Monday, March 21, 2016

Bye-Bye EP

Looks like another one bites the dust.  EP Energy, the old El Paso (Energy, not taco mix) quietly disclosed in an SEC 8-K filing last Friday that it had sold its Haynesville interests for $420 million to Covey Park Gas, LLC.  Covey Park is a private equity funded company formed in 2013 presumably to feast on the downturn in the natural gas market.

No press release?  Why the secret?  Timing it on a Friday under the cover of darkness?  Seems like what they do in D.C.  Here is the brief SEC disclosure:
"On March 18, 2016, subsidiaries (the “Sellers”) of EP Energy Corporation (the “Company”) entered into a Purchase and Sale Agreement (the “Purchase and Sale Agreement”) with Covey Park Gas LLC (the “Buyer”). Pursuant to the Purchase and Sale Agreement, the Sellers have agreed to sell to the Buyer substantially all of their assets located in the Haynesville and Bossier shales. The total consideration to be received by the Sellers pursuant to the Purchase and Sale Agreement is $420,000,000 in cash, subject to customary adjustments for this type of transaction. The Buyer delivered into escrow a deposit of $21,000,000 in connection with the execution of the Purchase and Sale Agreement. The transaction, which has an effective time of November 1, 2015, is expected to close in the second quarter of 2016, subject to certain customary closing conditions. The Purchase and Sale Agreement contains representations, warranties, covenants and indemnification customary for this type of transaction. The Purchase and Sale Agreement provides the Sellers and the Buyer certain termination rights, including if closing has not occurred by July 1, 2016 or if the downward adjustments to the purchase price pursuant to casualty losses, title defects and environmental defects, in the aggregate, exceed 10% of the base purchase price."

Thursday, March 3, 2016

Aubrey McClendon - The End of an Era

I can't stop thinking about Aubrey McClendon.  Yesterday, I wrote that his indictment by the Department of Justice felt a little like the line of a circle coming back around, but upon hearing of his death I feel instead like it's the end of an era.  He symbolized the shale revolution:  the embrace of new technology, the gun slinging risk of the scrappy independent and the ability to succeed where others had not dared to try.  Aubrey didn't invent the shale gas industry, but he put it on the front page.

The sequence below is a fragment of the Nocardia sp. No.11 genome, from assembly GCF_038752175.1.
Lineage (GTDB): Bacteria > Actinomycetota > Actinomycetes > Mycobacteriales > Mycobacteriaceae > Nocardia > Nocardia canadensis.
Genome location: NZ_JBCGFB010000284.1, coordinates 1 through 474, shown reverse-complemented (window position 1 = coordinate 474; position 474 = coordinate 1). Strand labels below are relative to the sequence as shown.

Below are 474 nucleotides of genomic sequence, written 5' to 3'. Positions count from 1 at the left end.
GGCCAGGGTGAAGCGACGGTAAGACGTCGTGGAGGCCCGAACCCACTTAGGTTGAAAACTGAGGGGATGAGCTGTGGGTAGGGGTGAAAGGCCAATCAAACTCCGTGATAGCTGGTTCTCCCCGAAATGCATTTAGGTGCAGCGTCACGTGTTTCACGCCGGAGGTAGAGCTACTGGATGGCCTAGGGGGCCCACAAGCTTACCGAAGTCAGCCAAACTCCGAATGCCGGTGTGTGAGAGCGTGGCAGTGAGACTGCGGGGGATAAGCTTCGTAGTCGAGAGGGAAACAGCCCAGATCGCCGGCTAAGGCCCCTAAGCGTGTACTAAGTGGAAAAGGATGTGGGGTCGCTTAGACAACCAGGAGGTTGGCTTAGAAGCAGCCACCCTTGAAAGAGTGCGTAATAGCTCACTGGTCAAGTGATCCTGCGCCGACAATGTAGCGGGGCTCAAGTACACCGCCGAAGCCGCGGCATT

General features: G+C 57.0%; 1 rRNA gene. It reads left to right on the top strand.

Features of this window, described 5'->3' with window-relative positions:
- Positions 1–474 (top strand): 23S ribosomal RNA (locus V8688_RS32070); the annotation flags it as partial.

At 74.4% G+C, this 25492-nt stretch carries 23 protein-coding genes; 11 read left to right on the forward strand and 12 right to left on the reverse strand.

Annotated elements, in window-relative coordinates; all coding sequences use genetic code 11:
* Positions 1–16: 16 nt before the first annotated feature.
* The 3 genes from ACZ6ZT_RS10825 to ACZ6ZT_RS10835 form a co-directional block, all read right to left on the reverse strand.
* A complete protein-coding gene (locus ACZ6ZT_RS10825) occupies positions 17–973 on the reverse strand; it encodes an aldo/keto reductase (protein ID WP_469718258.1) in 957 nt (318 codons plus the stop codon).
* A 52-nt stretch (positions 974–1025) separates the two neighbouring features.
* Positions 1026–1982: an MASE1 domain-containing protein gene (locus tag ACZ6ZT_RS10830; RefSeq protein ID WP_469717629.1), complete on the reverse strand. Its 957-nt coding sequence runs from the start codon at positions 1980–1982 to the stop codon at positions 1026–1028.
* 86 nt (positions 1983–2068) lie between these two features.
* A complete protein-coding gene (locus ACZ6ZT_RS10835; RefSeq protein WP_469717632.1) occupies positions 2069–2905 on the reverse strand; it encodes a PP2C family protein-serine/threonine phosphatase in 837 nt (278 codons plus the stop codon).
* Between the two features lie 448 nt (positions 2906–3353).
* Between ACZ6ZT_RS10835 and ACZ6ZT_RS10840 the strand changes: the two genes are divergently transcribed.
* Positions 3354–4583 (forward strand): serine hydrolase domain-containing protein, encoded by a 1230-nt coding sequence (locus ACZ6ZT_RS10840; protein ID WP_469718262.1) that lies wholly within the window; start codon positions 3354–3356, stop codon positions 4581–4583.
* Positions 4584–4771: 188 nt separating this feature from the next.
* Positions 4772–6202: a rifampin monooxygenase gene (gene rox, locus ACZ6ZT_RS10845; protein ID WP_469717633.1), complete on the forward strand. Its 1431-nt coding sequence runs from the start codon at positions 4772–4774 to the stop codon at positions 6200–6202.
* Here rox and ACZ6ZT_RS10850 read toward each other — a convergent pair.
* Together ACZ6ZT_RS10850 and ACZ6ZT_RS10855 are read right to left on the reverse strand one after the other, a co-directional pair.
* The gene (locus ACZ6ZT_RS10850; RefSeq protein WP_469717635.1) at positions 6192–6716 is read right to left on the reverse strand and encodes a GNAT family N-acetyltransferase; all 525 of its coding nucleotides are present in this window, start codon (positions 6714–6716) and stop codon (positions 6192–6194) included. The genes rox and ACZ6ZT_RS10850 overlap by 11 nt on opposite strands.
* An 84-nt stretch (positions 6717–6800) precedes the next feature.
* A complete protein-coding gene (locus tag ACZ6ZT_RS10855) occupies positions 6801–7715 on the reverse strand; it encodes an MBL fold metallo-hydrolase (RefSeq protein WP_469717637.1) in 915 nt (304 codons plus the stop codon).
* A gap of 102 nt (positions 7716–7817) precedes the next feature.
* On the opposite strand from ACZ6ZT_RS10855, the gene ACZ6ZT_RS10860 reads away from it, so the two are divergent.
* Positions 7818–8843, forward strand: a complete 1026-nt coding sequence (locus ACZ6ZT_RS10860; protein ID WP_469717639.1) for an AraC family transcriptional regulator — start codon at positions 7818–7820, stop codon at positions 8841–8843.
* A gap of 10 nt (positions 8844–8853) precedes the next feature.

For years, I couldn't help but think about Aubrey.  Here was this larger than life character, an old fashioned wildcatter who was at the leading edge of a revolution.  His company, his lifestyle, his guts and of course his glory were painted all over shale gas.  Around 2009, I contemplated creating a character called Fake Aubrey based on Fake Steve Jobs, where I could opine daily on the gas industry and life in general in the caricatural voice of a swaggering, egotistic oil man.  I gathered a bunch of research, but I never got around to writing it.  Although Aubrey was a distant public figure, I had this odd feeling that he was a part of my life and the whole thing just felt wrong.

I'm sure there will be a lot said in the media today and in coming weeks about Aubrey.  At this point we can speculate about how the crash happened and probably draw similar conclusions, but that should not diminish his legacy.  He will remain the second most important figure in shale gas (George Mitchell will always be #1).  He was the classic Type A businessman that pushed the envelope to build his business and an entire industry in lighting speed.  It was fast and messy, as one might expect in retrospect when you combine transformational technology with a highly cyclical industry, but he led America back into a leadership position in world energy production. He took people on a roller coaster ride and made a lot of them rich along the way.

Aubrey's era was probably already over before he died.  The investors, lawyers and accountants long ago took over from the swashbucklers at the energy independents.  Another golden age of independents has passed for now, but when they return - and they absolutely will at some point - the memory of Aubrey McClendon will rise with them.  Love him or hate him, he will not soon be forgotten.

[3/4/16: FT.com has a nice, balanced piece on Aubrey (may require registration)]

Holy Crap: Gas in Storage Only Down 48 Bcf Last Week

Do you want to see what trouble looks like in three pictures?




 As you may remember, 2012 was a terrible year for natural gas, as storage soared and prices set new lows all year long.  This does not look good.

Wednesday, March 2, 2016

Aubrey Indicted

The Justice Department yesterday indicted former Chesapeake Energy CEO Aubrey McClendon for violating anti-trust statutes.  The DOJ alleges that he conspired with another unnamed company to decide beforehand who would bid for certain leases in northwest Oklahoma between 2007 and 2012 to avoid a bidding war to keep the lease bonus prices down.  Down the road, the two companies would split the leases.

This feels a bit like a full circle for me:  Aubrey and Chesapeake were the ones who first shined a bright light on the Haynesville Shale and sparked more than a few lease bidding wars.  I'm sure competing companies that had to pay large Haynesville bonuses feel more than a little schadenfreude that the man who may have torpedoed the economics on many Haynesville leases got caught suppressing lease bonus prices elsewhere.

It appears that Chesapeake cooperated with DOJ and does not expect to be charged, probably furthering the ill will between Chesapeake and its co-founder.  Not sure about unnamed Company B, which is also based in OKC.  I haven't seen that they've been identified yet, but it won't be that hard to figure out.